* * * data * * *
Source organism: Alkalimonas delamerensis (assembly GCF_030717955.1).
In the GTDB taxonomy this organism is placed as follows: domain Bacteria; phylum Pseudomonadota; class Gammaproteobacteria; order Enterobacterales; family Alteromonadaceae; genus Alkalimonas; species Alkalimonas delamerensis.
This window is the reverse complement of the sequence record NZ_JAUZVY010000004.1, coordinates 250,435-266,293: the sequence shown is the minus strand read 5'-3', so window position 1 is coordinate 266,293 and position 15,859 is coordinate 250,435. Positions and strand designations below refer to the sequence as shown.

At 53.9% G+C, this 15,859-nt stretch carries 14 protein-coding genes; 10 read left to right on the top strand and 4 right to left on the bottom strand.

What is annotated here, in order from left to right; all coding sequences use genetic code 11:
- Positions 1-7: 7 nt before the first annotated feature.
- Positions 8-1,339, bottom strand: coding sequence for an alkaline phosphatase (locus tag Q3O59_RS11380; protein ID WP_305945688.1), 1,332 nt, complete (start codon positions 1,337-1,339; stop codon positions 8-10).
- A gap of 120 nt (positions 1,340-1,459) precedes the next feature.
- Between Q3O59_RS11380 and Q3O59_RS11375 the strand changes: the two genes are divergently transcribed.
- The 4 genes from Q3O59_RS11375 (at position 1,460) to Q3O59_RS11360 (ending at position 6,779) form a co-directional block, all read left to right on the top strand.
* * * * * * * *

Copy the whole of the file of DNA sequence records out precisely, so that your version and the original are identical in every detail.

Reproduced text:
Source organism: Alkalimonas delamerensis (assembly GCF_030717955.1).
In the GTDB taxonomy this organism is placed as follows: domain Bacteria; phylum Pseudomonadota; class Gammaproteobacteria; order Enterobacterales; family Alteromonadaceae; genus Alkalimonas; species Alkalimonas delamerensis.
This window is the reverse complement of the sequence record NZ_JAUZVY010000004.1, coordinates 250,435-266,293: the sequence shown is the minus strand read 5'-3', so window position 1 is coordinate 266,293 and position 15,859 is coordinate 250,435. Positions and strand designations below refer to the sequence as shown.

At 53.9% G+C, this 15,859-nt stretch carries 14 protein-coding genes; 10 read left to right on the top strand and 4 right to left on the bottom strand.

What is annotated here, in order from left to right; all coding sequences use genetic code 11:
- Positions 1-7: 7 nt before the first annotated feature.
- Positions 8-1,339, bottom strand: coding sequence for an alkaline phosphatase (locus tag Q3O59_RS11380; protein ID WP_305945688.1), 1,332 nt, complete (start codon positions 1,337-1,339; stop codon positions 8-10).
- A gap of 120 nt (positions 1,340-1,459) precedes the next feature.
- Between Q3O59_RS11380 and Q3O59_RS11375 the strand changes: the two genes are divergently transcribed.
- The 4 genes from Q3O59_RS11375 (at position 1,460) to Q3O59_RS11360 (ending at position 6,779) form a co-directional block, all read left to right on the top strand.